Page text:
You're Bringing Your Kids to Mardi Gras, Right?

Tennessee Williams said, “America has only three cities: New York, San Francisco, and New Orleans. Everywhere else is Cleveland.” And ain’t it the truth? (Sorry, Cleveland). New Orleans is uniquely American, but it’s also a one-stop portal to other worlds: French, Spanish, African, West Indies, Cajun and Creole cultures fuse in NOLA, creating some serious Southern sass in the city’s delicious food and diversions. And although Fat Tuesday is fast approaching right now, giant oaks draped year-round in Mardi Gras beads beckon visitors to join the parade no matter the season. From the antebellum mansions in the Garden District to the swamps of the bayou, there are plenty of places for kids and adults alike to eat, drink and be merry. Here are our top picks for when you’re traveling to New Orleans with kids in tow.

Where to eat & drink

Since 1862, Café du Monde, the original French Market coffee stand, has held the title of the place to go in New Orleans. Its claim to fame is the beignet, Louisiana’s state doughnut, served with café au lait, coffee with chicory and hot milk. If the line is too long, take the St. Charles Streetcar line, the oldest continuously running line in the world, to New Orleans Coffee and Beignet Co. on St. Charles Avenue. Their beignets are the bomb.

For a bigger breakfast served from 7 a.m. to 7 p.m. or lunch, Stanley on the corner of Jackson Square is quick, casual and tasty. They have soups, sandwiches, salads and local favorites, like amazing seafood gumbo, bananas Foster French toast and bloody marys.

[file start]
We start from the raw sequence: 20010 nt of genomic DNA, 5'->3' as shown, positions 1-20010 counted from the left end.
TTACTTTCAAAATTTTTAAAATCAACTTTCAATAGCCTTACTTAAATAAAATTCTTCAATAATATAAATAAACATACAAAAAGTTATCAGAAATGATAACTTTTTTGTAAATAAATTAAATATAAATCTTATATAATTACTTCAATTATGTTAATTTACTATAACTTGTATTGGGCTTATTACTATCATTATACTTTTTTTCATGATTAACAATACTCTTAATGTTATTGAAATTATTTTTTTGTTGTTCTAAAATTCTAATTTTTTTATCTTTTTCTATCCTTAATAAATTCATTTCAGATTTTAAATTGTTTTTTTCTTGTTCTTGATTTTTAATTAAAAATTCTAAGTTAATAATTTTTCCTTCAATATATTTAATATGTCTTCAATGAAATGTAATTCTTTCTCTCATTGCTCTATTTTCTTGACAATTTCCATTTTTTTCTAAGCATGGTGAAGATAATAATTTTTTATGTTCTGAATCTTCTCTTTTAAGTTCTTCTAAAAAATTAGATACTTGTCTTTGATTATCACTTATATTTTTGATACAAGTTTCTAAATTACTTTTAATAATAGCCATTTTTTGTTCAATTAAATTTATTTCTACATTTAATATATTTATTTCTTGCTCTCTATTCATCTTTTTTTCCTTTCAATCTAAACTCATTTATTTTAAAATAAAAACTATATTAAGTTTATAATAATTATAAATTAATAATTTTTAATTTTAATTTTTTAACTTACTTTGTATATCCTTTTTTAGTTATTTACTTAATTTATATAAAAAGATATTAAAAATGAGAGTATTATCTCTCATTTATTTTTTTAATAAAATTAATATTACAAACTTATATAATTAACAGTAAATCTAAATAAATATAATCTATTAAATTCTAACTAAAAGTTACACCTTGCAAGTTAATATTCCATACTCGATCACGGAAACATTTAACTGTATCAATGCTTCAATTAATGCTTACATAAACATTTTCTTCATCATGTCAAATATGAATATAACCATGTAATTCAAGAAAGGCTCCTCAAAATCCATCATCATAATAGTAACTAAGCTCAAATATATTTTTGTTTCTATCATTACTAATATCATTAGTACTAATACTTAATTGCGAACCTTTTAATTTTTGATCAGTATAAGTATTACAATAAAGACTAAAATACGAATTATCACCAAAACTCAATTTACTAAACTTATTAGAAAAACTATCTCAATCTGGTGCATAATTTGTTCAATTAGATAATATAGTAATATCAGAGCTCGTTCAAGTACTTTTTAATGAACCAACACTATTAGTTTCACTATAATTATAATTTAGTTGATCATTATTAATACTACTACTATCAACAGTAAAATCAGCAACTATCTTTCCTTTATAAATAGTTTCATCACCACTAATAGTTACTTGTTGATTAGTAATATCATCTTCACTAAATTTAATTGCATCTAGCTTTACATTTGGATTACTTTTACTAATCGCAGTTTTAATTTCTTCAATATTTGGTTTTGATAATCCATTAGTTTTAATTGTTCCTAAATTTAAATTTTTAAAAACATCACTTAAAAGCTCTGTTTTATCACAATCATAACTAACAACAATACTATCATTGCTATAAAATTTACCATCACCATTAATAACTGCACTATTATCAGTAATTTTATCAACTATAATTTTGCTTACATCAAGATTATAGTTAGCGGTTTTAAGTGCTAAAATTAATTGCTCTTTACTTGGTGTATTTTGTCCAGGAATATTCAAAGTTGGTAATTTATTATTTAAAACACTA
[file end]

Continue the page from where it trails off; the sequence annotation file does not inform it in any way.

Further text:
Also for lunch or dinner, The Original French Market Restaurant and Bar has been serving the city for 200 years. Since 1965, when Anthony Marullo Jr., son of Sicilian immigrants, bought the building, his mother’s recipes have been served. We loved the fried alligator and crab cakes. Also popular are the crayfish — so much so, you’ll need to go for lunch because they are usually sold out by dinner.

Local friends said we had to try charbroiled oysters at Drago’s Seafood Restaurant — known for being the best in town. They deserve the hype. We enjoyed raw oysters at several restaurants, but here, they were the largest we found.

For dinner, don’t miss Red Fish Grill. Ask the waiter if you need vegan options not listed on the menu. If not, try their wood-grilled redfish and lump crabmeat dish — one of my all-time favorite meals. Located on Bourbon Street, the restaurant’s vibe is relaxed and fun.

On Magazine Street, you’ll find the best indie and eclectic shopping and great food choices. For lunch or dinner, try La Petite Grocery, specializing in French cuisine and craft cocktails; Red Dog Diner, boasting a large menu and an area for outdoor seating; and Shaya, offering modern Israeli food with vegetarian options. And for a quick bite, Dat Dog or Surrey’s is your best bet.